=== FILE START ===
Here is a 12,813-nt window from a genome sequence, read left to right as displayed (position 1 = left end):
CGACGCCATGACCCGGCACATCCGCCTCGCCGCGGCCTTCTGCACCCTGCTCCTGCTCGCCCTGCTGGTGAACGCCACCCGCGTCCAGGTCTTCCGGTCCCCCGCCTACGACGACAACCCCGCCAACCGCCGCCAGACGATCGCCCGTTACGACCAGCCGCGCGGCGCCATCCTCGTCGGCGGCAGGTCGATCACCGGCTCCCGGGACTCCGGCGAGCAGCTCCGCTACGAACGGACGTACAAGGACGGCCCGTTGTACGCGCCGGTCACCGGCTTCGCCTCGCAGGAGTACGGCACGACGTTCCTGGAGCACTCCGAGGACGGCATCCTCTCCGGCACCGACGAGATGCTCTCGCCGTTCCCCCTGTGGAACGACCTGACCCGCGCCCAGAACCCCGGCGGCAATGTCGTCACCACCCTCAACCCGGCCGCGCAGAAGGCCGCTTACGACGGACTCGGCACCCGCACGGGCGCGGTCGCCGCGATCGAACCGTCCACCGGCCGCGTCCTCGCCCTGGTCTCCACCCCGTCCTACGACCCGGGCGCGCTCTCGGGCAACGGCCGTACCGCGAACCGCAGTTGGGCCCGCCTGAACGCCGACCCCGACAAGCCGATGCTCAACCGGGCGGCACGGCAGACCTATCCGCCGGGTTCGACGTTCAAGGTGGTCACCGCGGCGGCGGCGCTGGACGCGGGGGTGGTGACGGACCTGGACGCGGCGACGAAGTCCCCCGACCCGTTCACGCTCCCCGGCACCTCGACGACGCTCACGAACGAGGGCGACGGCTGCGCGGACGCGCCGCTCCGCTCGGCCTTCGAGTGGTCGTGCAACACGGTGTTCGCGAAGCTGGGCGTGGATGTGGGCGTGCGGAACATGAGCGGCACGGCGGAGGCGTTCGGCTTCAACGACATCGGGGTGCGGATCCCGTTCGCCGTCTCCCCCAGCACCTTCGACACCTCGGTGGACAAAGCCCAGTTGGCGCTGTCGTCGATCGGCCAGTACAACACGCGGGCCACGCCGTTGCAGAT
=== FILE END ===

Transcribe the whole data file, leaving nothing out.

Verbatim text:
Here is a 12,813-nt window from a genome sequence, read left to right as displayed (position 1 = left end):
CGACGCCATGACCCGGCACATCCGCCTCGCCGCGGCCTTCTGCACCCTGCTCCTGCTCGCCCTGCTGGTGAACGCCACCCGCGTCCAGGTCTTCCGGTCCCCCGCCTACGACGACAACCCCGCCAACCGCCGCCAGACGATCGCCCGTTACGACCAGCCGCGCGGCGCCATCCTCGTCGGCGGCAGGTCGATCACCGGCTCCCGGGACTCCGGCGAGCAGCTCCGCTACGAACGGACGTACAAGGACGGCCCGTTGTACGCGCCGGTCACCGGCTTCGCCTCGCAGGAGTACGGCACGACGTTCCTGGAGCACTCCGAGGACGGCATCCTCTCCGGCACCGACGAGATGCTCTCGCCGTTCCCCCTGTGGAACGACCTGACCCGCGCCCAGAACCCCGGCGGCAATGTCGTCACCACCCTCAACCCGGCCGCGCAGAAGGCCGCTTACGACGGACTCGGCACCCGCACGGGCGCGGTCGCCGCGATCGAACCGTCCACCGGCCGCGTCCTCGCCCTGGTCTCCACCCCGTCCTACGACCCGGGCGCGCTCTCGGGCAACGGCCGTACCGCGAACCGCAGTTGGGCCCGCCTGAACGCCGACCCCGACAAGCCGATGCTCAACCGGGCGGCACGGCAGACCTATCCGCCGGGTTCGACGTTCAAGGTGGTCACCGCGGCGGCGGCGCTGGACGCGGGGGTGGTGACGGACCTGGACGCGGCGACGAAGTCCCCCGACCCGTTCACGCTCCCCGGCACCTCGACGACGCTCACGAACGAGGGCGACGGCTGCGCGGACGCGCCGCTCCGCTCGGCCTTCGAGTGGTCGTGCAACACGGTGTTCGCGAAGCTGGGCGTGGATGTGGGCGTGCGGAACATGAGCGGCACGGCGGAGGCGTTCGGCTTCAACGACATCGGGGTGCGGATCCCGTTCGCCGTCTCCCCCAGCACCTTCGACACCTCGGTGGACAAAGCCCAGTTGGCGCTGTCGTCGATCGGCCAGTACAACACGCGGGCCACGCCGTTGCAGAT